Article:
In 1900 the average US citizen ate 29 pounds of sugar each year.  By 2008 it was 129 pounds per year, with teenagers reaching 160 pounds, and rising.  This will be similar in New Zealand, Australia and the UK.  In 2008, researchers at Princeton University, led by Professor Hoebel, claimed the final pieces of evidence necessary to prove the existence of sugar addiction in animal studies. 

They confirmed three out of the three elements of addiction “increased intake”, “signs of withdrawal” and “craving and relapse”, associated with sugar, and its underlying mechanism.  The researchers restricted the rats’ food while they slept, and then for four hours after waking.  Then they provided a 10% sugar solution alongside the food, on which they would subsequently binge.  After just four weeks on the high sugar diet, the rats’ brains had adapted to the higher levels of dopamine released.  This was proven by measurement of the reduced number of dopamine receptors.  Alongside this, the number of opioid receptors had increased. 

Even after removing the sugar, the researchers found that the rats were willing to work harder in order to get to the added sugar and consumption levels then again, went up.  There were clear changes in the rat’s brain functions and addictive behaviour.

Interviewer Question: “Critics say Coke is pushing sugary drinks in China and India and will cause obesity there just like here”

Katie: “Every person in those countries is different and should be able to choose what’s right for them”

Jason: Yes, what a convenient answer.  Use the old cliché “freedom of choice” when in actual fact you market a sugar drink to poor uneducated people and tell them “This is what thin, sexy, rich and successful people drink”.  To me this is disgraceful, unethical and makes me ashamed to be a Westerner when we are advertising and selling this poison to people who have no idea of what it is going to do to them.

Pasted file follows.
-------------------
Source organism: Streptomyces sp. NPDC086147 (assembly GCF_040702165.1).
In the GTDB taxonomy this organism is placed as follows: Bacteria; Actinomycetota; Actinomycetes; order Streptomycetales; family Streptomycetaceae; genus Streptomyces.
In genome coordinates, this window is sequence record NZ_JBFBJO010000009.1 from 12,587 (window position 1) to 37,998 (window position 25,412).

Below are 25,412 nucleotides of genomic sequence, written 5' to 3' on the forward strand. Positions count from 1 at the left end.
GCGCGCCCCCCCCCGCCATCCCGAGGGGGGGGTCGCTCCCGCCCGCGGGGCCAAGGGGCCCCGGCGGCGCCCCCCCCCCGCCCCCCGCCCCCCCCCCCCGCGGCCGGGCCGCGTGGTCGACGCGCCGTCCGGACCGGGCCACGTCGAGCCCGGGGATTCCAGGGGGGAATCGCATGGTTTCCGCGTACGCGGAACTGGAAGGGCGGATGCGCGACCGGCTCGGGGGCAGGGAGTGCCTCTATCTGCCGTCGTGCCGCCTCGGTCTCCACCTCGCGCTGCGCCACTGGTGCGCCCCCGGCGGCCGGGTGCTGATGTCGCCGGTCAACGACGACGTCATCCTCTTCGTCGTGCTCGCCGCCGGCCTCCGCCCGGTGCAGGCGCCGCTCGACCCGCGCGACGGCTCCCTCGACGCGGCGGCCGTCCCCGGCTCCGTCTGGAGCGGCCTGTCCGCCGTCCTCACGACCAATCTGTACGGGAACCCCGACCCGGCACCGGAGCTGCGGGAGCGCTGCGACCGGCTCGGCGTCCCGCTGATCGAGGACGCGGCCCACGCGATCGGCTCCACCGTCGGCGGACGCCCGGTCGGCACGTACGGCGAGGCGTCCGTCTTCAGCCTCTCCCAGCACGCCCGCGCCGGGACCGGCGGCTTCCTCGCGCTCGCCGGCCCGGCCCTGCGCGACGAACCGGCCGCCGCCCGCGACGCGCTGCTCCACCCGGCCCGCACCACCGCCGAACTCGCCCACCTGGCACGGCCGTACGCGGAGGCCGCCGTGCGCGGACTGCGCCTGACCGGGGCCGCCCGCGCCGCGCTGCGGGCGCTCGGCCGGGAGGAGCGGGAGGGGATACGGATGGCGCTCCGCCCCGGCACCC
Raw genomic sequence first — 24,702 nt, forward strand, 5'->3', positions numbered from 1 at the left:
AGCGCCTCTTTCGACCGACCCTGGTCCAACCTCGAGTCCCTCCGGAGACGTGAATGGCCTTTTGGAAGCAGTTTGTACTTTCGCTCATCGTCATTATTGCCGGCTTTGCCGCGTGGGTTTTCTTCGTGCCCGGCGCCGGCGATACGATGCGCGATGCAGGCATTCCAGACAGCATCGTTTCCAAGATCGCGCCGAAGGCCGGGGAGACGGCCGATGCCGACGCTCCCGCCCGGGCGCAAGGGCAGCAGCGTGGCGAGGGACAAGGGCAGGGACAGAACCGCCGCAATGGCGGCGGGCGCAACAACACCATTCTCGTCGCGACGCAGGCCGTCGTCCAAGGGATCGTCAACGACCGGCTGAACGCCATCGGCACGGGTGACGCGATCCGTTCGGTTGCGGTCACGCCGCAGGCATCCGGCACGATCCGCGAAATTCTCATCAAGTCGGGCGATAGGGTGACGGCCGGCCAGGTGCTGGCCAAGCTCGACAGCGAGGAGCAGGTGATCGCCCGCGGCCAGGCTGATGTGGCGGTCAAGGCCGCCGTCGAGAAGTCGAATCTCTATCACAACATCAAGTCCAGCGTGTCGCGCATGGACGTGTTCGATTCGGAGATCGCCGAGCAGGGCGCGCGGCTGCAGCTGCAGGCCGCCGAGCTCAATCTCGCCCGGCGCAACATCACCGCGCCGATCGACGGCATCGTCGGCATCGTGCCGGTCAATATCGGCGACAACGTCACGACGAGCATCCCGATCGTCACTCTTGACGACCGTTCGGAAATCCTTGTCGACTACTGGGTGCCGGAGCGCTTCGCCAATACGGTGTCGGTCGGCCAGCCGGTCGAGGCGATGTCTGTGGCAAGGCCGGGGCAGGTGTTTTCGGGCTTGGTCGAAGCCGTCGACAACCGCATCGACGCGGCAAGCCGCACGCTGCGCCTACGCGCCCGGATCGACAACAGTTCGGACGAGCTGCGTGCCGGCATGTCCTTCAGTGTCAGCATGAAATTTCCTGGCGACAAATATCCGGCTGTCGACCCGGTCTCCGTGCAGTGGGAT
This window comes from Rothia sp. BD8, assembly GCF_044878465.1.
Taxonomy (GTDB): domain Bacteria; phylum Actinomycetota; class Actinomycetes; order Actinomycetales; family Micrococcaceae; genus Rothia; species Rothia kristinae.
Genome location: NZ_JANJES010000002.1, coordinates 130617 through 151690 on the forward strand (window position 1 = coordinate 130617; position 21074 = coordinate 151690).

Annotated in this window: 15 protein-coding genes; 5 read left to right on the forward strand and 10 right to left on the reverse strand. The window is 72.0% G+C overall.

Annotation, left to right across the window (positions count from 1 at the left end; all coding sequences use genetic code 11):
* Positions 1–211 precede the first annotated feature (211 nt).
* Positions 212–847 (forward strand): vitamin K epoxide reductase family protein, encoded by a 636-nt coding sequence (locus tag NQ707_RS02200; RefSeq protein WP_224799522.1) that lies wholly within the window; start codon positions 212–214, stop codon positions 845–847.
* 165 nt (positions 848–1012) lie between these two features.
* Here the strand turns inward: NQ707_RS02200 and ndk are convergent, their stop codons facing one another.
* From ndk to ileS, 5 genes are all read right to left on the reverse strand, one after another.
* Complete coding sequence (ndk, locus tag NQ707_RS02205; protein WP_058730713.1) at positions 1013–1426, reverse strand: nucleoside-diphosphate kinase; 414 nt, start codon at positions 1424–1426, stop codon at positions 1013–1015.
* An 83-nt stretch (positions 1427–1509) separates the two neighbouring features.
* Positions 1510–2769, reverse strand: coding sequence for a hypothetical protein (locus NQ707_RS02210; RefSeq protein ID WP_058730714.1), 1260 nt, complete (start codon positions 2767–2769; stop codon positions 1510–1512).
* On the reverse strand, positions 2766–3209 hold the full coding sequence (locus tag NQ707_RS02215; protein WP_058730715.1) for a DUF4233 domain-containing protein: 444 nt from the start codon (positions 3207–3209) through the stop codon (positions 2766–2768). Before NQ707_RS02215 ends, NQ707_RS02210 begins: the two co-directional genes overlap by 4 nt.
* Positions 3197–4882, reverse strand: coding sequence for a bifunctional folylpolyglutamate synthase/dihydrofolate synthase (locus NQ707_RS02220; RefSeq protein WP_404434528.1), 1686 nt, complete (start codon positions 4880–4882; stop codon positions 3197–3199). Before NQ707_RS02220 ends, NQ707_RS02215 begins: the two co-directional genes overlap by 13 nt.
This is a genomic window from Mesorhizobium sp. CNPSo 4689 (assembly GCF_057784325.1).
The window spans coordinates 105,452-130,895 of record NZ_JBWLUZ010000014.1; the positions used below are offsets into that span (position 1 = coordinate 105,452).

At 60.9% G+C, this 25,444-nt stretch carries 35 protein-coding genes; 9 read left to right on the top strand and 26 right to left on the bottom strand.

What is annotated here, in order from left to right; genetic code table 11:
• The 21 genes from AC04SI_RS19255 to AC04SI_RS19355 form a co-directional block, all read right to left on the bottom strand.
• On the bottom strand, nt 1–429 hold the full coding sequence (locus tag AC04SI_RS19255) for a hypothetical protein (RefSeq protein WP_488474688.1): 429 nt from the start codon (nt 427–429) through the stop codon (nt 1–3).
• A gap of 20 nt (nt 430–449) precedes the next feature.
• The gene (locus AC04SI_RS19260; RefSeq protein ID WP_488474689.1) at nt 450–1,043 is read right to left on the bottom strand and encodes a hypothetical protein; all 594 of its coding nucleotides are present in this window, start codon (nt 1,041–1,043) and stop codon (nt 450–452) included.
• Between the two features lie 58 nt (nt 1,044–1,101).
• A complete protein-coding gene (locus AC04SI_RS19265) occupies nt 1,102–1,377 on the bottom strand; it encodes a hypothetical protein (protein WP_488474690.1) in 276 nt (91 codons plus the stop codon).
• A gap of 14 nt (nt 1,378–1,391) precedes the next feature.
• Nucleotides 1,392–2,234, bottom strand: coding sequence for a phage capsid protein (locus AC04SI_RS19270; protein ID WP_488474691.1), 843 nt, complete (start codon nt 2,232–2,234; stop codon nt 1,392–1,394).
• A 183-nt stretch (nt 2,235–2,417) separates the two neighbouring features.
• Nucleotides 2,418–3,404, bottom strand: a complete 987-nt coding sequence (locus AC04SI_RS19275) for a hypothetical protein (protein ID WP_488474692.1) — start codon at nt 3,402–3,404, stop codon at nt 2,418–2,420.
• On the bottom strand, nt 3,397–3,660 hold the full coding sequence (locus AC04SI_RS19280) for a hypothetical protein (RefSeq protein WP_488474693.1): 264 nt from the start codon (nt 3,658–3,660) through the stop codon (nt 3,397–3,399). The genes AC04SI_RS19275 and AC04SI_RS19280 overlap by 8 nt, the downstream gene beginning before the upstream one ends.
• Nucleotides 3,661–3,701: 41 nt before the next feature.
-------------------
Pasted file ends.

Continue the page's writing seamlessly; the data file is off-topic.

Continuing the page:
Katie Bayne, Coca-Cola’s president of sparkling beverages summed up Coke’s attitude in this interview
No, they weren’t kidding.  Yes, they think we believe them.  Mayor Bloomberg’s deputy press secretary, Samantha Levine, answered the double-speak marketing with a simple and powerful response “The fact remains, sugary beverages are a key driver of the obesity crisis that is killing 5,800 New Yorkers and costing the city $4 billion annually”.

Why are the soft drink makers’ saying these ridiculous things?
Marion Nestle, Nutrition Professor at New York University, had the last word when asked, and summed the whole reason for the ‘double-speak marketing hogwash’ that we have been fed on this topic, when it is really all about profit and money and fear of losing a position of power. 

She said “They’re in an awful bind.  They sell expensive sugar water.”

History will look back at this time and we will shake our heads at what we allowed to go on.  Companies’ shoving sugary drinks down our children’s throats everywhere the kids turn.  Just like cigarette companies using doctors to tell us that smoking was healthy, beneficial, good for the throat and not dangerous. 

Mark my words, this will all come back to bite us where it hurts, with heart disease, cancer and diabetes rates in our children rising dramatically over the next two decades, affecting their fertility, longevity and mortality.

Katie Bayne quotes taken from an interview reported by Detroit Free Press and USA Today on June 8, 2012.

The full interview with Katie Bayne is here:


Posted: Thursday 28 June 2012